Cali, Colombia

Cali is the third major financial centre in Colombia, after Bogota and Medellin. This city has a population of approximately 2.5 million inhabitants, of which 98.5% live in the urban area.

The prosperous economy of this city, located in the fertile valley of the Cauca river, is linked to the agricultural production of sugar cane, industrial development and its proximity to the most important port of Colombia in the pacific ocean (Buenaventura).

However, as in many Latin American cities, wealth is concentrated in a few hands, making it an unequal city with large peripheral areas occupied by poor households.

Cali is divided in 22 Districts and official figures show that around six percent of the urban area is occupied by informal settlements,
which means that nearly 50,000 people currently live in substandard conditions.

It is there, in some of those informal settlements located in District 18 where GREAT is being carried out.

The fact that Cali is a highly urbanised city generates major pressures on the neighbouring municipalities and environmentally protected areas, not only for the construction of large-scale social housing complexes, but also for the continues growth of informal settlements in the city outskirts where poor families have found an alternative to build a home.

District 18 appeared in the 1930s with the construction of middle-income neighbourhoods in the east side (flat area), and the emergence of one informal settlement in the north side of the foothills in the west.

A Few Facts

Case Studies

Currently, this district has 16 neighbourhoods that share spaces with 20 informal settlements that have completely covered the slopes, overstepping the western city growth boundary. In the upper part of the southwest are located the four settlements selected as case studies.

Brisas de Las Palmas

Alto Polvorines

La Arboleda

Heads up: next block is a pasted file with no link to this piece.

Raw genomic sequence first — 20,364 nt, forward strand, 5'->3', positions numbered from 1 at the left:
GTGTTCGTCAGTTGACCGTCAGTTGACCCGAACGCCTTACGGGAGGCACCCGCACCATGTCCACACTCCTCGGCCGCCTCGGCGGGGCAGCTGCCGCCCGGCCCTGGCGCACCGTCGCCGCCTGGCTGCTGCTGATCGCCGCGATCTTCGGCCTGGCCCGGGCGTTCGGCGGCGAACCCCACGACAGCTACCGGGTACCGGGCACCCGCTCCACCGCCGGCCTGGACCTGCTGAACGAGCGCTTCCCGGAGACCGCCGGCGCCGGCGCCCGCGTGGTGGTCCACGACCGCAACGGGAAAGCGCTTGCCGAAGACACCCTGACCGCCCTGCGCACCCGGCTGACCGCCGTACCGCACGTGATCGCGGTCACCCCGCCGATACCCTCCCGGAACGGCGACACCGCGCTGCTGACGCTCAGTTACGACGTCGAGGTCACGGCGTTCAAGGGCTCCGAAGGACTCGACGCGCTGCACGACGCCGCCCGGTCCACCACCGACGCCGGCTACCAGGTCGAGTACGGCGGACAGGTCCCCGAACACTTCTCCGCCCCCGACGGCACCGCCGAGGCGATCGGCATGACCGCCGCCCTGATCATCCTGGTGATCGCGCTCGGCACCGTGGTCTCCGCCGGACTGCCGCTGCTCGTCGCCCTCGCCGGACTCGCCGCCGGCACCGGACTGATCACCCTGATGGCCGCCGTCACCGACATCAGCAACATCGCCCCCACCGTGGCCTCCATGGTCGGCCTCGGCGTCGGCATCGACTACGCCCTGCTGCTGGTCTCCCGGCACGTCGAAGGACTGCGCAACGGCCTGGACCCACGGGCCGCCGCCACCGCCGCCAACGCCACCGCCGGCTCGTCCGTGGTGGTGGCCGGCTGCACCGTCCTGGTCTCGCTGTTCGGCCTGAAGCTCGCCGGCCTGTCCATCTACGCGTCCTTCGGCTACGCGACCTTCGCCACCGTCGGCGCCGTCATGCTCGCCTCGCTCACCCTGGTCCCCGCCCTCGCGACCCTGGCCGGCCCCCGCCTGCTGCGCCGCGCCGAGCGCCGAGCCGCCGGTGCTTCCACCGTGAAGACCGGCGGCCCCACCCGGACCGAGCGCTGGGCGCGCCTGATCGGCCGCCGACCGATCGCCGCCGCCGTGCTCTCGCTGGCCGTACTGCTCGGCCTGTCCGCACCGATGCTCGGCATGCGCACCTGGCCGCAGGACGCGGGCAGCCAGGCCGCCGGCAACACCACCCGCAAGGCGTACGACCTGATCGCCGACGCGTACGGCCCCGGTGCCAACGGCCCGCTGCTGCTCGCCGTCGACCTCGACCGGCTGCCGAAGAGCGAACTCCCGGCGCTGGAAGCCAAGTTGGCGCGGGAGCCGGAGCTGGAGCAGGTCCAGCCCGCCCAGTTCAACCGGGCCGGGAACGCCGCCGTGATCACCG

Pampas del Mirador



Francy is a 38-year-old Afro-descendant woman, a social and community leader, founder of the neighbourhood where she has lived for around 20 years, Brisas de las Palmas in Cali’s Distric 18. She arrived in Cali forcibly displaced from El Tambo in the department of Cauca, which borders Valle del Cauca to the south.  Francy is part of the 5% of the country’s population that has suffered forced displacement in the context of the national armed conflict.

"One arrives here with one hand behind and the other in front, disorientated, not knowing what to eat, what to do, nothing.... The first thing you do is to look for a place to rent, you have to put up with humiliations and many things simply because you have different customs... you have to adapt the hard way, by force. That's the hardest thing, there was no time to assimilate. I came here to work in a family home because I had no schooling, I only had 3rd grade. After my children arrived, I started to study because I thought it was important to have that knowledge, I finished studying...".

Currently, Francy is the president of the community action board (Junta de Acción Comunal) in Brisas de las Palmas. She runs a community canteen that serves lunch to up to 120 people daily. To keep the place up and running and financially possible, Francy collaborates with research groups in the Academia as well as other organisations interested in working within the community.

Key Concepts